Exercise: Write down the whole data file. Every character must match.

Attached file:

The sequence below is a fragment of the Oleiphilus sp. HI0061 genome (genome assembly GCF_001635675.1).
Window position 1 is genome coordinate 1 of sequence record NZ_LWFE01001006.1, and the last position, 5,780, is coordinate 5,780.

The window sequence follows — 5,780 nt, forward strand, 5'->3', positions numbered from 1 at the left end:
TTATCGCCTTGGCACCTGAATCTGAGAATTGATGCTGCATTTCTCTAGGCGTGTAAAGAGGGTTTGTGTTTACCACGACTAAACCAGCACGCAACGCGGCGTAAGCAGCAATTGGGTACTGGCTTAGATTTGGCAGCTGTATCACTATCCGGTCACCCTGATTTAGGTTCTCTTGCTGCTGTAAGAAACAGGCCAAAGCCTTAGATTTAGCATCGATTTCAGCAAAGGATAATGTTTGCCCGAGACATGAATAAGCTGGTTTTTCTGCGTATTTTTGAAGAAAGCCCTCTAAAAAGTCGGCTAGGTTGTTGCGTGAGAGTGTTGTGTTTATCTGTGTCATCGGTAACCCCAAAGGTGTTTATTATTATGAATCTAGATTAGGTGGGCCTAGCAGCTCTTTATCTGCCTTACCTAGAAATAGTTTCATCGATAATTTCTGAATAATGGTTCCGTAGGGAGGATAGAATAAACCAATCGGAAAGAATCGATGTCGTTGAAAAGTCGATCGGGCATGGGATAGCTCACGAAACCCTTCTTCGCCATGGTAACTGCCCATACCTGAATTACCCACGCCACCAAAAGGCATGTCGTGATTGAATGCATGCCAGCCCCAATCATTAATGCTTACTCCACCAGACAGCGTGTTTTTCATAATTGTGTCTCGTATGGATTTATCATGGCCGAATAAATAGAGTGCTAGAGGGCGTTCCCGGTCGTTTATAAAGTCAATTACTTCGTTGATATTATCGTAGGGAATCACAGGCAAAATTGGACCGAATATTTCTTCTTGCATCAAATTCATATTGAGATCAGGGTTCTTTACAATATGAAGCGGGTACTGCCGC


The sequence below is a fragment of the Oleiphilus sp. HI0061 genome (genome assembly GCF_001635675.1).
Window position 1 is genome coordinate 1 of sequence record NZ_LWFE01001006.1, and the last position, 5,780, is coordinate 5,780.

The window sequence follows — 5,780 nt, forward strand, 5'->3', positions numbered from 1 at the left end:
TTATCGCCTTGGCACCTGAATCTGAGAATTGATGCTGCATTTCTCTAGGCGTGTAAAGAGGGTTTGTGTTTACCACGACTAAACCAGCACGCAACGCGGCGTAAGCAGCAATTGGGTACTGGCTTAGATTTGGCAGCTGTATCACTATCCGGTCACCCTGATTTAGGTTCTCTTGCTGCTGTAAGAAACAGGCCAAAGCCTTAGATTTAGCATCGATTTCAGCAAAGGATAATGTTTGCCCGAGACATGAATAAGCTGGTTTTTCTGCGTATTTTTGAAGAAAGCCCTCTAAAAAGTCGGCTAGGTTGTTGCGTGAGAGTGTTGTGTTTATCTGTGTCATCGGTAACCCCAAAGGTGTTTATTATTATGAATCTAGATTAGGTGGGCCTAGCAGCTCTTTATCTGCCTTACCTAGAAATAGTTTCATCGATAATTTCTGAATAATGGTTCCGTAGGGAGGATAGAATAAACCAATCGGAAAGAATCGATGTCGTTGAAAAGTCGATCGGGCATGGGATAGCTCACGAAACCCTTCTTCGCCATGGTAACTGCCCATACCTGAATTACCCACGCCACCAAAAGGCATGTCGTGATTGAATGCATGCCAGCCCCAATCATTAATGCTTACTCCACCAGACAGCGTGTTTTTCATAATTGTGTCTCGTATGGATTTATCATGGCCGAATAAATAGAGTGCTAGAGGGCGTTCCCGGTCGTTTATAAAGTCAATTACTTCGTTGATATTATCGTAGGGAATCACAGGCAAAATTGGACCGAATATTTCTTCTTGCATCAAATTCATATTGAGATCAGGGTTCTTTACAATATGAAGCGGGTACTGCCGC